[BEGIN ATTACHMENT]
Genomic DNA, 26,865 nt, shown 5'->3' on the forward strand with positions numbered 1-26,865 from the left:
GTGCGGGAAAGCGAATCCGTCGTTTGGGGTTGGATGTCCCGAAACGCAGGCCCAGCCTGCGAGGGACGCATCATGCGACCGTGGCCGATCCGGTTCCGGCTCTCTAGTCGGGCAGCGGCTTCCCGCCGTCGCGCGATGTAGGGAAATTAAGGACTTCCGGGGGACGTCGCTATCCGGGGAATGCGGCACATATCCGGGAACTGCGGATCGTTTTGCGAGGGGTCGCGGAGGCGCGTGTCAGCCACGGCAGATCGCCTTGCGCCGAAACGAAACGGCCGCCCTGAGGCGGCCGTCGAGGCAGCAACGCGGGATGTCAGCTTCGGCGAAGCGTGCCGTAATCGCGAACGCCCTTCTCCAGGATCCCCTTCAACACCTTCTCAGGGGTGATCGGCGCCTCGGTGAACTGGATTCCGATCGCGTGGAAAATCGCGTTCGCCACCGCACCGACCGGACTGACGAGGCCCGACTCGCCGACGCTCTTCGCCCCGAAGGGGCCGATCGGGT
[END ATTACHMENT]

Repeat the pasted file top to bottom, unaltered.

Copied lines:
Genomic DNA, 26,865 nt, shown 5'->3' on the forward strand with positions numbered 1-26,865 from the left:
GTGCGGGAAAGCGAATCCGTCGTTTGGGGTTGGATGTCCCGAAACGCAGGCCCAGCCTGCGAGGGACGCATCATGCGACCGTGGCCGATCCGGTTCCGGCTCTCTAGTCGGGCAGCGGCTTCCCGCCGTCGCGCGATGTAGGGAAATTAAGGACTTCCGGGGGACGTCGCTATCCGGGGAATGCGGCACATATCCGGGAACTGCGGATCGTTTTGCGAGGGGTCGCGGAGGCGCGTGTCAGCCACGGCAGATCGCCTTGCGCCGAAACGAAACGGCCGCCCTGAGGCGGCCGTCGAGGCAGCAACGCGGGATGTCAGCTTCGGCGAAGCGTGCCGTAATCGCGAACGCCCTTCTCCAGGATCCCCTTCAACACCTTCTCAGGGGTGATCGGCGCCTCGGTGAACTGGATTCCGATCGCGTGGAAAATCGCGTTCGCCACCGCACCGACCGGACTGACGAGGCCCGACTCGCCGACGCTCTTCGCCCCGAAGGGGCCGATCGGGT